March 18, 2022

When is Wine Ready to Drink

Occasionally you will hear of someone with their wine cellar with extensive collections of wine aging while that cellar’s owners waits for the perfect moment to uncork that bottle to savor the investment. This scenario is very far from reality for most wine consumers. There are some wines made for aging, including several Texas Wines. Fellow wine columnist, Andrew Chalk, has written about six Texas Wines that you should age and enjoy later. I have encountered several Texas wines in addition to Chalk’s SIX that should be added to that list of Texas Wines that will age well.
However, the vast majority of wines are meant to be enjoyed upon purchase. With few exceptions, the wines you encounter at SPEC’S, HEB, Kroger’s, and other places where wines are sold are meant by the winemaker to be consumed at the time of purchase. I don’t like the concept of purchasing bottles of vino to set aside to age. I buy wine to enjoy NOW and with FRIENDS! Very rarely do I buy wine to age because it inadvertently gets consumed by accident. When you get down to the last few bottles of wine, you do drink that ONE bottle you were saving. Most American homes don’t have wine cellars. If you have a wine cellar, many people consider you to be either a wine elitist or a status seeker. For me and my adult children, we hardly ever purchase wine to age. Instead, we purchase wine to enjoy that week, but never to consume and savor three or ten years from now.
Most wine purchases these days happen when purchasing the week of groceries at your local Kroger’s or HEB Grocery Store. You would normally plan your meals and hence have an idea of what wines you want to pair that week with your dinners.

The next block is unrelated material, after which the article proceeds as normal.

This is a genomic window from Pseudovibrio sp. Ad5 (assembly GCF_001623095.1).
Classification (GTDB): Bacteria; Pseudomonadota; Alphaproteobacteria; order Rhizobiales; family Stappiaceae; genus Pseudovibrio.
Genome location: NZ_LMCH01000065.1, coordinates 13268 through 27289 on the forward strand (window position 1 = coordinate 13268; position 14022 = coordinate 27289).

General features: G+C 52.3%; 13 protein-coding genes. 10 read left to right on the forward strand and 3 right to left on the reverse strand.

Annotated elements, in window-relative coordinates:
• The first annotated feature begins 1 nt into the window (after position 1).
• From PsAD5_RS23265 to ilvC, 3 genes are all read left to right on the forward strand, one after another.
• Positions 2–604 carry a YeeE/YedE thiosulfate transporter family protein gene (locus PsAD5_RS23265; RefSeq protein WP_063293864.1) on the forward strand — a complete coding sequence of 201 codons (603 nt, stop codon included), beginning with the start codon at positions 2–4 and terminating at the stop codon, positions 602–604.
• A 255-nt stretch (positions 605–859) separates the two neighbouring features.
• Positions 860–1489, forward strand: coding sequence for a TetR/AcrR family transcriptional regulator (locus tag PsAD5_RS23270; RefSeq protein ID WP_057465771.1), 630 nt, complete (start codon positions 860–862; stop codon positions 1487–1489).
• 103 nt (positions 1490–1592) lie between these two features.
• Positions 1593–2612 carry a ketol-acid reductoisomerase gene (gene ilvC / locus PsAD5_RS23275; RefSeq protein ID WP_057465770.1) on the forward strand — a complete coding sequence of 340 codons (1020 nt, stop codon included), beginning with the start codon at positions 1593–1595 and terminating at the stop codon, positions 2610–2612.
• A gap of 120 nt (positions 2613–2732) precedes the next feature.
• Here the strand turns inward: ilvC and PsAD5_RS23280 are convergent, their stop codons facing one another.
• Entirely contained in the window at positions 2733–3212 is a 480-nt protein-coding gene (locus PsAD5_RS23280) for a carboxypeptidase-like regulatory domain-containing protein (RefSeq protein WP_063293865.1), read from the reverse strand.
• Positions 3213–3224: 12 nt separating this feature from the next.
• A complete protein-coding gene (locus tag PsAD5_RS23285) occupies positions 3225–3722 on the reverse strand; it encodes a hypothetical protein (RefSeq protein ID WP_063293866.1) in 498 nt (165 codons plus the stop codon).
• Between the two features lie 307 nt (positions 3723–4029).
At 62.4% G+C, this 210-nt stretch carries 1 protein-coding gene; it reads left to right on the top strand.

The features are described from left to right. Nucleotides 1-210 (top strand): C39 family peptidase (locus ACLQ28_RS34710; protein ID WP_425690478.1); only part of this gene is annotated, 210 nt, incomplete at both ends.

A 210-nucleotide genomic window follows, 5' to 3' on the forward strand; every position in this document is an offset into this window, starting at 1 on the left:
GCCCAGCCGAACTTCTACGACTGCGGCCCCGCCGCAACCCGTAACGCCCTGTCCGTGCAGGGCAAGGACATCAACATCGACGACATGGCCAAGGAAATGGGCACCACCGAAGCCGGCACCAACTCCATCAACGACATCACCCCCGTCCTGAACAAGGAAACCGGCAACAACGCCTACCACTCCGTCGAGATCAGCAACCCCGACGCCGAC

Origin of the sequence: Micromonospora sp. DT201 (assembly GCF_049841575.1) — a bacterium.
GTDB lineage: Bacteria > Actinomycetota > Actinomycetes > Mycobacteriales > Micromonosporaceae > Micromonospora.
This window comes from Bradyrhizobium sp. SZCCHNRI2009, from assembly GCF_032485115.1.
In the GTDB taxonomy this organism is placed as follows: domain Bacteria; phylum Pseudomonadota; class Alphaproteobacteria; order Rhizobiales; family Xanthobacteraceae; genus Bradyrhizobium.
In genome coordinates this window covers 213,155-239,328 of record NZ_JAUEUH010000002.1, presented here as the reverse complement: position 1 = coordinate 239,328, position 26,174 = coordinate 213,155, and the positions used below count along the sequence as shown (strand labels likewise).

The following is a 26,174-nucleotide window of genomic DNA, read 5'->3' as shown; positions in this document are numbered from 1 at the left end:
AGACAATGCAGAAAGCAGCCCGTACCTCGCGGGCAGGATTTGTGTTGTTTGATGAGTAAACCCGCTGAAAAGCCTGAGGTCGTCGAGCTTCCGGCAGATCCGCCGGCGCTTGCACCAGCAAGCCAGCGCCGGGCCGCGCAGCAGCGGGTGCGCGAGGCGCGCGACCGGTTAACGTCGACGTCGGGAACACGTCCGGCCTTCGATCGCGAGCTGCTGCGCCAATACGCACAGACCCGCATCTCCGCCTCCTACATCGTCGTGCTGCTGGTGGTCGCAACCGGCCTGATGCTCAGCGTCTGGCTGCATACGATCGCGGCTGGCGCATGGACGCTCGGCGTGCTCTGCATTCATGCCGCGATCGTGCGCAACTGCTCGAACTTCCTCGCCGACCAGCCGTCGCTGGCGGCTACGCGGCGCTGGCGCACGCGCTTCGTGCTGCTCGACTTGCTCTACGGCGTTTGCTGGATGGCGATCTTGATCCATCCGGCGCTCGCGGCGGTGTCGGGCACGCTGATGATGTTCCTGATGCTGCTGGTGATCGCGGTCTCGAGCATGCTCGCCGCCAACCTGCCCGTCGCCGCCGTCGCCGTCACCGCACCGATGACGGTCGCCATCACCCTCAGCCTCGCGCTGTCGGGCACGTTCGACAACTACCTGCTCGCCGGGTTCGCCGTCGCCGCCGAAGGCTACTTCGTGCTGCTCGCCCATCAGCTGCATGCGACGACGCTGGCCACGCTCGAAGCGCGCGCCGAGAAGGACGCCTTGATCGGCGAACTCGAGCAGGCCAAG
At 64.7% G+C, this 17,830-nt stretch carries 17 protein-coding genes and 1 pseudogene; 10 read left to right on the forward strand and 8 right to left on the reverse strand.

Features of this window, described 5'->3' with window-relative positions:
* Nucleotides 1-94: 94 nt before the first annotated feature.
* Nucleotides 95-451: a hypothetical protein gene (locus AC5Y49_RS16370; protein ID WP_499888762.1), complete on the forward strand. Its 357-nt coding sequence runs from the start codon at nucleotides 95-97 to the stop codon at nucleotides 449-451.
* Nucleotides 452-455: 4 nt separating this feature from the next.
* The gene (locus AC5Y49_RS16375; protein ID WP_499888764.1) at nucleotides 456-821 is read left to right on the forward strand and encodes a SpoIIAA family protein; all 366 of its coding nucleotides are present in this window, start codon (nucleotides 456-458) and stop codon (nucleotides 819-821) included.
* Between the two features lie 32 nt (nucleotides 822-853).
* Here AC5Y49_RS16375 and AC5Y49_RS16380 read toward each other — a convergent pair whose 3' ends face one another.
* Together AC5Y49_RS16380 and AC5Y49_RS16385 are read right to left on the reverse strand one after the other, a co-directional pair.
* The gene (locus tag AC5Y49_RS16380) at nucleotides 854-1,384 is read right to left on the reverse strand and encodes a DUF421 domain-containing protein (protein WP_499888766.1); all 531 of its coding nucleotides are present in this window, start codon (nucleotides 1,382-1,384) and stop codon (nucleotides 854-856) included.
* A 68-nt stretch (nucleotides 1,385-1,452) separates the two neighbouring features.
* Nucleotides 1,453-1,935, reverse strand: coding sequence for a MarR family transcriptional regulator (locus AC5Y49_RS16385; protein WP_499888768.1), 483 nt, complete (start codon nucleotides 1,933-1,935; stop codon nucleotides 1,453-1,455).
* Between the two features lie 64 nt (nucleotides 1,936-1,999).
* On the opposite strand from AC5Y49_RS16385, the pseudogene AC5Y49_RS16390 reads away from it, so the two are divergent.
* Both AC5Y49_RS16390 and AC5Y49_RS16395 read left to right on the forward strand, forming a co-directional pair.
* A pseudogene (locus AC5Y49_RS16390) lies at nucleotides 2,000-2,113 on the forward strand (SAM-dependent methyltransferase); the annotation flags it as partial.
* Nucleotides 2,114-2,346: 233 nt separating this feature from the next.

For our household, we start sipping on our wines in the early evenings of the day. Those wines are normally white wines like Sauvignon Blanc, Chardonnay, or Viognier. Many of those white wines have screw caps, more specifically Stelvin Screw Caps which are the preferred bottle closure by winemakers for youthful, crisp, fruit-forward white wines. You should automatically know such wines are to be consumed at time of purchase. Roses are also meant to be drunk at time of purchase. Most red wines, particularly those low tannin wines like Pinot Noir, Merlot, Malbec, Carmenere, and Syrah are wines when purchased are meant to be enjoyed near the time of purchase. Some wines like Tempranillo from the Rioja Region of Spain are aged for you in oak for several years Big tannin-structured wines like Cabernet Sauvignon and Tannat could age in some instances if you know the winemaker and how they made the wine. Some people think that price is an indicator of quality and aging capabilities. That assumption of higher priced wines aging well after purchase can be a misnomer. Unless the winemaker says otherwise, when the wine is delivered to grocery stores and wine shops, the winemaker believes you should consume the wine at the time of purchase. Texas does make some wines meant for aging, but those wines like most New World Wines are meant for consumption near the time of purchase! That way you can ENJOY your purchase without having to wait for the aging process to occur.

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